Tuesday, February 7, 2012

Network Security: Anti-Virus Do's and Don'ts

Viruses cost businesses money, and the threat is not going to go away any time soon. The interoperability between applications only makes it easier for virus writers to release viruses that can spread quickly and quietly without the user's knowledge.
Understanding anti-virus software
Anti-virus programs (also known as AV scanners) are often misconfigured and out-of-date and do little or nothing to protect the systems on which they're installed.
All AV scanners, including products like Norton and McAfee, work with a database that contains information about viruses; this information is called the virus fingerprint or signature. The database needs to be updated frequently so that it contains the most up-to-date virus information. Did you know that anti-virus vendors generally offer updates well ahead of a mass infection? That's because viruses are often detected and reported several weeks to months before end-users are aware of them. However, because people do not keep their scanners updated, a virus can quickly reach epidemic proportions. Then there is the inevitable mass scramble to get to the vendors' Web sites to download the updated files, which sometimes overwhelms the Web sites and further delays updates.
Of course, some virus epidemics have been due to the fact that the virus exhibited completely new code and behaviors that the scanners did not have in their database. The database is based upon existing viruses and behaviors previously seen. This is a significant weakness of AV products that vendors try to overcome with the use of hueristics — a method of anticipating and examining behaviors.
Following are some basic anti-virus rules to follow:-
·         Do have a written anti-virus policy that details the responsibilities of management and staff, how anti-virus is to be maintained, and specific instructions on what to do in an emergency.
·         Do make sure that anti-virus software is installed on every machine, even if the machine is not capable of running e-mail. Viruses can sit undetected in files on any machine.
·         Do update anti-virus signature files and scanning engines regularly. A weekly update is good, although daily is better. If your company has a central anti-virus server, it can install updates on other machines on the network. However, a computer must be turned on for this to work. If a machine was not turned on at the time of the update, it will have to be updated manually.
·         Do run the anti-virus program in full-time, background, automatic, auto-protect, or similar mode.
·         Do enable scans of the memory, master and boot records, and system files upon start up of every machine. It doesn't take long for an anti-virus program to complete these scans and it's just plain silly not to enable these features.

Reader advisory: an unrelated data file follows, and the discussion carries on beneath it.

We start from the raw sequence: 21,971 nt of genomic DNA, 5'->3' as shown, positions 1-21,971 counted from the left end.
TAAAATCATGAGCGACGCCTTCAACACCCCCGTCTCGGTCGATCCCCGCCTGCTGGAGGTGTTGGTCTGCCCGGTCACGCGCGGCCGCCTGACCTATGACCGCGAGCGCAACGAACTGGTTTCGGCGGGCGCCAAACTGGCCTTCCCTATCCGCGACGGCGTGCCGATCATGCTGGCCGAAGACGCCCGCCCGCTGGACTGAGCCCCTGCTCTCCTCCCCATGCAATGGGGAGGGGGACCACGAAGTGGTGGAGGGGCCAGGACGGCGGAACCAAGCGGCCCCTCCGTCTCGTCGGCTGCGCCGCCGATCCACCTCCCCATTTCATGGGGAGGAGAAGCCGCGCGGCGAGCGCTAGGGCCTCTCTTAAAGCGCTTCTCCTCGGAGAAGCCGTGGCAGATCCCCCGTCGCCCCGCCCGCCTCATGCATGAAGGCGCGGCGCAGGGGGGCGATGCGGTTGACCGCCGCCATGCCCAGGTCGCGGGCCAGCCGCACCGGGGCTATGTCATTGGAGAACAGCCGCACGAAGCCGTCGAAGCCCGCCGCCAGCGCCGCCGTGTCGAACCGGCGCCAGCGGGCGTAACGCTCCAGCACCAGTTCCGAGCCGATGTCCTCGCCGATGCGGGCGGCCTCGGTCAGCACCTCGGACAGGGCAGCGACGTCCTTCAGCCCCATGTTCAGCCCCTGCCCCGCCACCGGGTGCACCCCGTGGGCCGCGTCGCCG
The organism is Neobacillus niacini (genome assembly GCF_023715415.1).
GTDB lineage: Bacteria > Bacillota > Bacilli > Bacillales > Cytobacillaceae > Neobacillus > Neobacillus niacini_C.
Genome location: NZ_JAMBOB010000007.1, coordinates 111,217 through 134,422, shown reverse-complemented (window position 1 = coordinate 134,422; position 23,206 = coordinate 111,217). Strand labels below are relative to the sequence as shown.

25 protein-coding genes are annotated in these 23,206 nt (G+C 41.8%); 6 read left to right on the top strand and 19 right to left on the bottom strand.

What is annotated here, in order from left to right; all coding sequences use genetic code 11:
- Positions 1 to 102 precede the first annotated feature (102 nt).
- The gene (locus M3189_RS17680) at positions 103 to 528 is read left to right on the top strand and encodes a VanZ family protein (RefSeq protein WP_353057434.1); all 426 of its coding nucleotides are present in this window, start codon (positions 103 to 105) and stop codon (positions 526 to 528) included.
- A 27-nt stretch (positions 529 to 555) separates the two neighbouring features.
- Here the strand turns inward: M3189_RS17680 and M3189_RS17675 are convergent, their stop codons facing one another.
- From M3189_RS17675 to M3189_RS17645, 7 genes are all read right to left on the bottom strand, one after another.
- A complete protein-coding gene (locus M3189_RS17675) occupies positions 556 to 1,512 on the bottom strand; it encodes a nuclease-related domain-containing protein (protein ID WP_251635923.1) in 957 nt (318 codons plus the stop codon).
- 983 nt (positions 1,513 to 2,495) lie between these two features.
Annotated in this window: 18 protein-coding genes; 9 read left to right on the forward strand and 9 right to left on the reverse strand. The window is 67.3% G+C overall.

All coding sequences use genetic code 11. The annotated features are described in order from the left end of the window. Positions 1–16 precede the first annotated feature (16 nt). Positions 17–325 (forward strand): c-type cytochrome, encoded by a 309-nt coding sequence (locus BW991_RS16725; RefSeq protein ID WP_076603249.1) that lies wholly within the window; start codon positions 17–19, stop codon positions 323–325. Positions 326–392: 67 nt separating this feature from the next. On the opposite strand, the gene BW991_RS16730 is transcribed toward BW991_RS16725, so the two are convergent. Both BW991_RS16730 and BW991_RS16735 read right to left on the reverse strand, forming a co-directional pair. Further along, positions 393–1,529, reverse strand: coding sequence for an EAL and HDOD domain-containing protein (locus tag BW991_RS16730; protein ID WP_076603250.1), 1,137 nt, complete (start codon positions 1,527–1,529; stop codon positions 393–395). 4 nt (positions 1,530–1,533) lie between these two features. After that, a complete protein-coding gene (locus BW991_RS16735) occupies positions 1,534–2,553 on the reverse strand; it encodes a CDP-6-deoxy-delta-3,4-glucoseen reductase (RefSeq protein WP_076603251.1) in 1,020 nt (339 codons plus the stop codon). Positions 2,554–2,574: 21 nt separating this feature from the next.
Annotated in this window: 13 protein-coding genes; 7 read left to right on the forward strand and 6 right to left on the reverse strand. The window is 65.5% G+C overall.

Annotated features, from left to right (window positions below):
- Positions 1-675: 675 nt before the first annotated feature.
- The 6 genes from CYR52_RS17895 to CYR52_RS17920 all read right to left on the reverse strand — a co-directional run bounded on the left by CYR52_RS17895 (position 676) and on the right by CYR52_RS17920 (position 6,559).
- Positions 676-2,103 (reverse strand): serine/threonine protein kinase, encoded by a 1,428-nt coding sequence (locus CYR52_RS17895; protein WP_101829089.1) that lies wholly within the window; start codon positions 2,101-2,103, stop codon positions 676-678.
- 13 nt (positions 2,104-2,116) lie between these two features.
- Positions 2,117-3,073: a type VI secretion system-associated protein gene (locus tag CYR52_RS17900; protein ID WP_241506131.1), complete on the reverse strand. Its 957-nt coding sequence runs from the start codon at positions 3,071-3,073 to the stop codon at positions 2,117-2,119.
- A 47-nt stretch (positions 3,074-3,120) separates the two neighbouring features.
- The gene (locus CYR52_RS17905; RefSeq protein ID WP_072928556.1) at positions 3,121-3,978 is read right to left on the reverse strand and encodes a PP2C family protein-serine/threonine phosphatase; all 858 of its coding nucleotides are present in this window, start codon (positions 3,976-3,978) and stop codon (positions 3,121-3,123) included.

·         Do configure the anti-virus program to scan all files — not just executable programs. Viruses come in all sorts of files and just scanning executables is not enough.
·         Do enable the anti-virus heuristic controls (if they are available). A heuristic scan takes longer, but not so much longer that it makes much difference to users.
·         Don't allow Windows Scripting Host (WSH) to run on machines that don't need it. Although some Windows programs need WSH to run, most machines can have this removed without harm. WSH controls the Visual Basic Language and many viruses have been written with it. By removing WSH, the virus can't operate.
·         Do enable Macro Virus Protection in all your Microsoft Office programs.
·         Do disable the Preview Pane view in Outlook and Outlook Express. Some viruses can be launched by simply previewing them, even if the message is never opened. Disabling this feature saves you a lot of grief.
·         Do not enable JavaScript for e-mail. Although there are no JavaScript viruses, it's only a matter of time before they appear, too. There are other vulnerabilities in JavaScript other than viruses, so it's a good idea to disable this feature in any case.
·         Don't allow your e-mail programs to "auto open" attachments.
·         Don't open attachments from people you don't know or attachments that seem suspicious.
·         Do configure your e-mail programs to display messages in plain text only if HTML formatted e-mail isn't necessary. This is especially true for Web-based e-mail as there have been a number of vulnerabilities found in using HTML-enabled e-mail.
·         Do educate all your users on the dangers of e-mail attachments and viruses in general. Also educate users about virus hoaxes and how to tell the difference between real and imagined threats.
·         Do use the security features that come with the product. This includes preventing general users from being able to make changes in the program. Some users try to turn off the virus detection and you don't want them to be able to do that.
·         Do educate your users about the anti-virus program you are using and how it works. This helps eliminate confusion, and staff will be less likely to try to disable the anti-virus program on their desktop machines.

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